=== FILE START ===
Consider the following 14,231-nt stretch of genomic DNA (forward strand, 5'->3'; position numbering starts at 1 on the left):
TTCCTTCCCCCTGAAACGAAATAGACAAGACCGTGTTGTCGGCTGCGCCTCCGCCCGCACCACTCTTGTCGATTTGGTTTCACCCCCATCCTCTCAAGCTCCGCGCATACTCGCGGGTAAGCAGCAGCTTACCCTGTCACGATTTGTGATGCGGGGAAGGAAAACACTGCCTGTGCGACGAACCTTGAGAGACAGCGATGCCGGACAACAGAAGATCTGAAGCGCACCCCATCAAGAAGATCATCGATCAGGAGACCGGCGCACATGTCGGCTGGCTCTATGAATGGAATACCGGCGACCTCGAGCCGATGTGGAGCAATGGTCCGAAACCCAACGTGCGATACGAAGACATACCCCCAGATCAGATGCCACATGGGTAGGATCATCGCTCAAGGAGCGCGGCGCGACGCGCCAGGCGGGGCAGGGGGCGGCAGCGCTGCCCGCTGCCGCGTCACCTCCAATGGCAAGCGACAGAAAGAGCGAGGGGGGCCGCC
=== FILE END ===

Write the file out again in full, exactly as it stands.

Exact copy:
Consider the following 14,231-nt stretch of genomic DNA (forward strand, 5'->3'; position numbering starts at 1 on the left):
TTCCTTCCCCCTGAAACGAAATAGACAAGACCGTGTTGTCGGCTGCGCCTCCGCCCGCACCACTCTTGTCGATTTGGTTTCACCCCCATCCTCTCAAGCTCCGCGCATACTCGCGGGTAAGCAGCAGCTTACCCTGTCACGATTTGTGATGCGGGGAAGGAAAACACTGCCTGTGCGACGAACCTTGAGAGACAGCGATGCCGGACAACAGAAGATCTGAAGCGCACCCCATCAAGAAGATCATCGATCAGGAGACCGGCGCACATGTCGGCTGGCTCTATGAATGGAATACCGGCGACCTCGAGCCGATGTGGAGCAATGGTCCGAAACCCAACGTGCGATACGAAGACATACCCCCAGATCAGATGCCACATGGGTAGGATCATCGCTCAAGGAGCGCGGCGCGACGCGCCAGGCGGGGCAGGGGGCGGCAGCGCTGCCCGCTGCCGCGTCACCTCCAATGGCAAGCGACAGAAAGAGCGAGGGGGGCCGCC